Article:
Manufacturers must up their game in response to range optimisation

Manufacturers must up their game in response to range optimisation

It is time for food manufacturers across Europe to take a more sophisticated approach to range optimisation, Stephanie Augier, European analytics and shopper account director at IRI, argues.

Years of deals have left brands and retailers in all countries battered and bruised, and incredibly tense. Times are changing and both parties are desperate to find new ways to grow their revenues.

Many countries, such as the UK, have become incredibly price competitive in recent years so retailers here welcome more emphasis on range optimisation.

We are starting to see the same trend in France and Germany. In these countries stores are looking closely at the benefits of implementing a longer-term strategy of boosting margins by having a more effective range of products on their shelves.

In response manufacturers must up their own game. In fact, it should be a consideration in everything a brand does, from new product development to sales and marketing.

When developing products for any specific European market manufacturers need to think more creatively about how a new product will stimulate demand for retailers by appealing to particular groups of shoppers.

Retailers need this strategic support because the internet has brought about such a huge change in shopping behaviour. How consumers research, place orders and ultimately shop for food means it is harder to create targeted price-led and other promotions.

With this added focus on range, the whole NPD process should be related to range optimisation.

But manufacturers must have the right tools available to them to increase their chances of appearing on retailers’ shelves. They require data and analysis of shopper behaviour to understand what European consumers want to buy, whether they are purchasing food in France, Germany, Spain or the UK.

Manufacturers need more than a consumer panel to find the answers. They need to combine these findings with expert analysis of Epos data for specific categories.

Like retailers, they need to know what drives shopper demand and what makes people choose particular food items when they are buying in a physical store compared to online.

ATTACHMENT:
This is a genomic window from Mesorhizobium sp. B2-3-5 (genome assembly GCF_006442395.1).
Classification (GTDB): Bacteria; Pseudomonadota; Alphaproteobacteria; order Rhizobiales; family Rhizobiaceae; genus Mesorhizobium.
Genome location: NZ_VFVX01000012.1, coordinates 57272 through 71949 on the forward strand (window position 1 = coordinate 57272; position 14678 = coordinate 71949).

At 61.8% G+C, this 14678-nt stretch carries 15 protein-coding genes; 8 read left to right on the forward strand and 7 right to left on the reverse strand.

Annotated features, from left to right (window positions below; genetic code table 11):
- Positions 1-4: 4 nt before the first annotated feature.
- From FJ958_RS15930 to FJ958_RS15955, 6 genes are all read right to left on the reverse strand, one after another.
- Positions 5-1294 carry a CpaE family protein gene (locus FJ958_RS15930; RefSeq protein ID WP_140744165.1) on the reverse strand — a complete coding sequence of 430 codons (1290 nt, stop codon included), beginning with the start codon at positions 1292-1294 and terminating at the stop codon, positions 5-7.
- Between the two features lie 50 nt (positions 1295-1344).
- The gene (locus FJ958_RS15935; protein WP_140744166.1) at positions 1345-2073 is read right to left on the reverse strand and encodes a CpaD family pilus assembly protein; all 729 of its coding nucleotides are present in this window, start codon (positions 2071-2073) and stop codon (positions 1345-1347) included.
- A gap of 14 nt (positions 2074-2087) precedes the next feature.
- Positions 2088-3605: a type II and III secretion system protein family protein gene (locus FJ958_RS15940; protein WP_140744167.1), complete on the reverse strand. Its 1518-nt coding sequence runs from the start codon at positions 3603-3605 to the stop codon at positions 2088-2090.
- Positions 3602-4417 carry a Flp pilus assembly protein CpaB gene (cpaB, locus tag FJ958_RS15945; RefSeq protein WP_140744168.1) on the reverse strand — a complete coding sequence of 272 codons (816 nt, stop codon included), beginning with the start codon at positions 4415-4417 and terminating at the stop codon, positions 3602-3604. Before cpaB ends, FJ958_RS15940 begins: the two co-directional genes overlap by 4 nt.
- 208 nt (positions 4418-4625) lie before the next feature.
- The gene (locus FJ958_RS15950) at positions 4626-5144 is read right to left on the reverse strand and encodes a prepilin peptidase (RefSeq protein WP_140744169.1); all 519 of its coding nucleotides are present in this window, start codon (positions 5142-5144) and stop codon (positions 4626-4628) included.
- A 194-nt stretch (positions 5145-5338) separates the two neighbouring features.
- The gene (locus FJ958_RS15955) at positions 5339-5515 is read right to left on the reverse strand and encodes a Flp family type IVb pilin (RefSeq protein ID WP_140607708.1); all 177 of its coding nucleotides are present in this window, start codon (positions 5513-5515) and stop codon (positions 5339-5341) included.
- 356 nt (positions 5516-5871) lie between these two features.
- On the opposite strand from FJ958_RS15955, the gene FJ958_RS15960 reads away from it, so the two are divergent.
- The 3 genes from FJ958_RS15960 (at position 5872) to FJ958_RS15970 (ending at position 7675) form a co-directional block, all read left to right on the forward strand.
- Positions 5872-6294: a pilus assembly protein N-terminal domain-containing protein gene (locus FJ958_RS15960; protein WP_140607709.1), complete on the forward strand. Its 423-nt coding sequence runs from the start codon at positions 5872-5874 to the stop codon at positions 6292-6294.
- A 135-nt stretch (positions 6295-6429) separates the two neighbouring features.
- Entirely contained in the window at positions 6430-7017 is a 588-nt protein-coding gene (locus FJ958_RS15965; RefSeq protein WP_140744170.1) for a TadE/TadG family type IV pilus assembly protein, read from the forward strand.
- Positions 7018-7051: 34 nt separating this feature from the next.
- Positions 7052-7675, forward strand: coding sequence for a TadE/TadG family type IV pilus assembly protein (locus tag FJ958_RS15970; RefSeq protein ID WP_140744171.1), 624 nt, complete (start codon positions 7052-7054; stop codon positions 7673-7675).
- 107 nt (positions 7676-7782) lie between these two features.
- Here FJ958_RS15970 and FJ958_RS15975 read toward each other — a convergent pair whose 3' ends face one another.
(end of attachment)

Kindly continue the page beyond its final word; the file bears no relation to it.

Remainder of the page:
This knowledge of shoppers’ preferred product attributes should underpin the design of new food products in a world where range optimisation is now king.

It is important that manufacturers avoid innovation for innovation’s sake in the hunt for a place on the shelf. There is always a danger that innovation can erode the equity that the core brand has built up over many years, so there has to be a balance.

Range assortment must also be considered by food companies when devising their on-going sales and marketing strategies.

They need to know they have the right products for a local market. Food brands must understand how their products might have more impact in one area than in another and tailor their own sales and marketing accordingly.

It might mean that certain items have to be positioned differently to stress their continuing relevance to a particular shopper group to boost customer loyalty as well as revenues.

Consumers have often reacted to having too much choice in recent years by defaulting to food brands they know and trust. In a category that is perceived as complicated a well-known brand is seen to simplify things.

However, retailers still need to realise that there remains an important place on their shelves for niche products aimed at a particular target market. Consumers will expect to see them or they may go elsewhere if they do not.

If retailers get their range assortment right it should be a win-win situation for them, manufacturers and shoppers. Price and promotion are short-term solutions but effective range optimisation can bring longer-term customer loyalty as well as increased profits.